By Ivana MacKinnon
Everything feels different this time. Our lives are already quite small so this lockdown doesn’t feel it will make an enormous amount of difference. We were already avoiding our elders because the government saying it was safe didn’t mean it was. The kids are at school and in a childcare bubble. We have been inside two restaurants since March. One pub. But the difference is more that this time everyone is visibly experiencing different things at different times and reacting in different ways. I don’t think anyone believes this is only four weeks; I don’t think anyone can quite face the idea of how long it will be; I think everyone will cheat in some way, a small way or a big way, as a result. So the lockdown will be longer. At least the US election has offered some chink of light, and, as my sister says, is playing out like an omnibus edition of Sunset Beach to distract us all.
At “work” (preparation for when work can happen again) we learn what we can do remotely and what we need to be in a room to do, and have started to understand what gets lost in translation when everyone is a disembodied head and shoulders with a perfectly symmetrical zoom background. Everyone except me: I still have mattresses and kids toys and hastily blu tacked pictures behind me at all times. I haven’t managed the Zoom grammar at all. My company set up means I haven’t had furlough (the UK government scheme to support businesses and workers facing suspension on account of the COVID crisis). This is really starting to bite, and the arts are just fucked, so fucked. Everyone still is taking little steps, one in front of the other, in hope, but how long for? How long before we all have to do the government’s retrain quiz online and decide to become ….. (What?)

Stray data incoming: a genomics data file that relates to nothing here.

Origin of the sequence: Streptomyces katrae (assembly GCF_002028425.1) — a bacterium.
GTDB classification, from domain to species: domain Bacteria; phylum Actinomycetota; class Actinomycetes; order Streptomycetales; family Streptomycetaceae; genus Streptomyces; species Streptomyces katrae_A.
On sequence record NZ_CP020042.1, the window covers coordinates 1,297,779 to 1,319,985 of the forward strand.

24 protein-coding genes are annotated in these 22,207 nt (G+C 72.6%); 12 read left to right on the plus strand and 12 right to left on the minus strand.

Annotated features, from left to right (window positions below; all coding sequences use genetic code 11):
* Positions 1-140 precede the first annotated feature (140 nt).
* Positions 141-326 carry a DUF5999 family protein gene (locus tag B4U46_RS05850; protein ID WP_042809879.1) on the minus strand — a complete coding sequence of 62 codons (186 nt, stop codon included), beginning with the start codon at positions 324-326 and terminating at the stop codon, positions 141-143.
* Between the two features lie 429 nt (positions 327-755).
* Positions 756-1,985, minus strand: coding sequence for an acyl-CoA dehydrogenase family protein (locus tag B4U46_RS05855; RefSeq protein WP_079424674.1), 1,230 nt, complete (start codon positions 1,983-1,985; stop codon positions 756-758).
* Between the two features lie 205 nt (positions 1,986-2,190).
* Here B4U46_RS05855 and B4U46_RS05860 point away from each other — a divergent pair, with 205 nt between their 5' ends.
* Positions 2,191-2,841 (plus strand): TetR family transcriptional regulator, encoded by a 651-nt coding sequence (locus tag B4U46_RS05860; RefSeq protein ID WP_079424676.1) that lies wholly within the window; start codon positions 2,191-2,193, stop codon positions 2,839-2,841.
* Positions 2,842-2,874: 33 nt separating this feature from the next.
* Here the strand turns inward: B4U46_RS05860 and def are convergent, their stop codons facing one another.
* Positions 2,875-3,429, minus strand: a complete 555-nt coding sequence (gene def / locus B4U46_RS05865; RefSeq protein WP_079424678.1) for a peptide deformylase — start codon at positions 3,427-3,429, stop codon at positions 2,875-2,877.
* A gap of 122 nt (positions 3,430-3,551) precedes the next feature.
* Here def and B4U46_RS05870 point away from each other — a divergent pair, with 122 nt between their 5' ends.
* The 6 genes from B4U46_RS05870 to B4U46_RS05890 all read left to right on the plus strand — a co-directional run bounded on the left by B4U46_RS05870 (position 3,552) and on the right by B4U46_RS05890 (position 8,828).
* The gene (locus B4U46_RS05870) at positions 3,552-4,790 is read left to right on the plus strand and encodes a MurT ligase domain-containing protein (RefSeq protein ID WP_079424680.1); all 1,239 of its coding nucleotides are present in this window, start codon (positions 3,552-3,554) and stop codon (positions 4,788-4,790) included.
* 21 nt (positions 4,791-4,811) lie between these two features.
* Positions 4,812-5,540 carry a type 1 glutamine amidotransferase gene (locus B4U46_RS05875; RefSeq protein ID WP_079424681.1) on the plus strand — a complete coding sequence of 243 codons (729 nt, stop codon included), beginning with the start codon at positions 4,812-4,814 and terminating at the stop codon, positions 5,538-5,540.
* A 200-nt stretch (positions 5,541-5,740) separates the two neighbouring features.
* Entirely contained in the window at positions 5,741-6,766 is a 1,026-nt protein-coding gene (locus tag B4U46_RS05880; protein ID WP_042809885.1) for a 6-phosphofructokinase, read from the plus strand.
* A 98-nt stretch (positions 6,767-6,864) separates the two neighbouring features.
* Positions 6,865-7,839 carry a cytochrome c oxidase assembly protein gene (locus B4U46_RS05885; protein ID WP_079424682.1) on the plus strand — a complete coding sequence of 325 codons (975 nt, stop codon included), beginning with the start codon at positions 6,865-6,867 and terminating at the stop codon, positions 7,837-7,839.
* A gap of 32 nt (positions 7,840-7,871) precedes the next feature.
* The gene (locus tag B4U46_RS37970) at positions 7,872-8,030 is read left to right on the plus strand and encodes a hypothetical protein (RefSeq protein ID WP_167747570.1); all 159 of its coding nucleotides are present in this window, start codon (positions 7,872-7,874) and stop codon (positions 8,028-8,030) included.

The kids are holding things on their shoulders which come out in strange ways — in tics and hyper-fears of things going wrong — but given everything they still seem to be coping well. Those who can are trying to swaddle the kids, I suppose, to just get through this moment, into whatever happens next, which seems less and less likely to look like what was before. Anyway in the service of child mental health and in order to have an excuse for the chaos of our Zoom backgrounds, we have 100% embraced the middle class cliché and have a new puppy. The week we decided, two other friends did the same; since then another has. By the time we get out of lockdown there will be more dogs than people.
So now the puppy sleeps on the sofa and pees on the floor and learns little things and then forgets them and eats sticks outside and tries to dig up old fox poo and I chase after it while on the phone to someone I would otherwise have emailed. And that’s all. That’s the whole day, every day. And once a day I go out, into a world that doesn’t look much like it’s in lockdown at all. The walls get more and more filled with pictures and people make half plans for the future but not for Christmas, Christmas has already been written off. And we all hope to find our Norwegian spirit as the weather gets colder. Maybe we will start smoking again, to keep warm. A couple of times a day, we see our great leaders on the news, and despair.